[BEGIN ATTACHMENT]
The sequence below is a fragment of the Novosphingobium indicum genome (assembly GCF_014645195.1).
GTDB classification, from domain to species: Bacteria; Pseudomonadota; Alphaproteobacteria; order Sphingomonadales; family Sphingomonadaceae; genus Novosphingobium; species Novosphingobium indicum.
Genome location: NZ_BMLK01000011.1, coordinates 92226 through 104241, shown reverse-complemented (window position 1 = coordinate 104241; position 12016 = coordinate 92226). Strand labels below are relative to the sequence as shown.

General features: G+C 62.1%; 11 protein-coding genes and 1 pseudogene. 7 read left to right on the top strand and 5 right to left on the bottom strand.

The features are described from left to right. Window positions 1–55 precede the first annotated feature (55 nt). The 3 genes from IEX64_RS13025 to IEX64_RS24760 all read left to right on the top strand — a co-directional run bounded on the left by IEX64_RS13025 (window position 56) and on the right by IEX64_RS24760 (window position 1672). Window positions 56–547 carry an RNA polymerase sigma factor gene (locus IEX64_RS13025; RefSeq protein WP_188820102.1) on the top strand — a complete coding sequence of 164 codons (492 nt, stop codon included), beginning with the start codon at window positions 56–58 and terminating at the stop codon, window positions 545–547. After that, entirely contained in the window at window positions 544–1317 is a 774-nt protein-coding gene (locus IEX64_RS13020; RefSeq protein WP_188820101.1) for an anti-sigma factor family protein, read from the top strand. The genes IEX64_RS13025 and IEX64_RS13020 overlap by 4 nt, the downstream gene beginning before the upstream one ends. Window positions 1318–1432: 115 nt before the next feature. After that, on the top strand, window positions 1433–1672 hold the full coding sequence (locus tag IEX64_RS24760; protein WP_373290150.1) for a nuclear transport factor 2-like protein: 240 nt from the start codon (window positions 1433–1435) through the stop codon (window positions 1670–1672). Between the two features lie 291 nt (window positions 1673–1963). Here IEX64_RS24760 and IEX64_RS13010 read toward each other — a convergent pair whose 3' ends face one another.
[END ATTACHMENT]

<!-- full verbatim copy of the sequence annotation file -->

The sequence below is a fragment of the Novosphingobium indicum genome (assembly GCF_014645195.1).
GTDB classification, from domain to species: Bacteria; Pseudomonadota; Alphaproteobacteria; order Sphingomonadales; family Sphingomonadaceae; genus Novosphingobium; species Novosphingobium indicum.
Genome location: NZ_BMLK01000011.1, coordinates 92226 through 104241, shown reverse-complemented (window position 1 = coordinate 104241; position 12016 = coordinate 92226). Strand labels below are relative to the sequence as shown.

General features: G+C 62.1%; 11 protein-coding genes and 1 pseudogene. 7 read left to right on the top strand and 5 right to left on the bottom strand.

The features are described from left to right. Window positions 1–55 precede the first annotated feature (55 nt). The 3 genes from IEX64_RS13025 to IEX64_RS24760 all read left to right on the top strand — a co-directional run bounded on the left by IEX64_RS13025 (window position 56) and on the right by IEX64_RS24760 (window position 1672). Window positions 56–547 carry an RNA polymerase sigma factor gene (locus IEX64_RS13025; RefSeq protein WP_188820102.1) on the top strand — a complete coding sequence of 164 codons (492 nt, stop codon included), beginning with the start codon at window positions 56–58 and terminating at the stop codon, window positions 545–547. After that, entirely contained in the window at window positions 544–1317 is a 774-nt protein-coding gene (locus IEX64_RS13020; RefSeq protein WP_188820101.1) for an anti-sigma factor family protein, read from the top strand. The genes IEX64_RS13025 and IEX64_RS13020 overlap by 4 nt, the downstream gene beginning before the upstream one ends. Window positions 1318–1432: 115 nt before the next feature. After that, on the top strand, window positions 1433–1672 hold the full coding sequence (locus tag IEX64_RS24760; protein WP_373290150.1) for a nuclear transport factor 2-like protein: 240 nt from the start codon (window positions 1433–1435) through the stop codon (window positions 1670–1672). Between the two features lie 291 nt (window positions 1673–1963). Here IEX64_RS24760 and IEX64_RS13010 read toward each other — a convergent pair whose 3' ends face one another.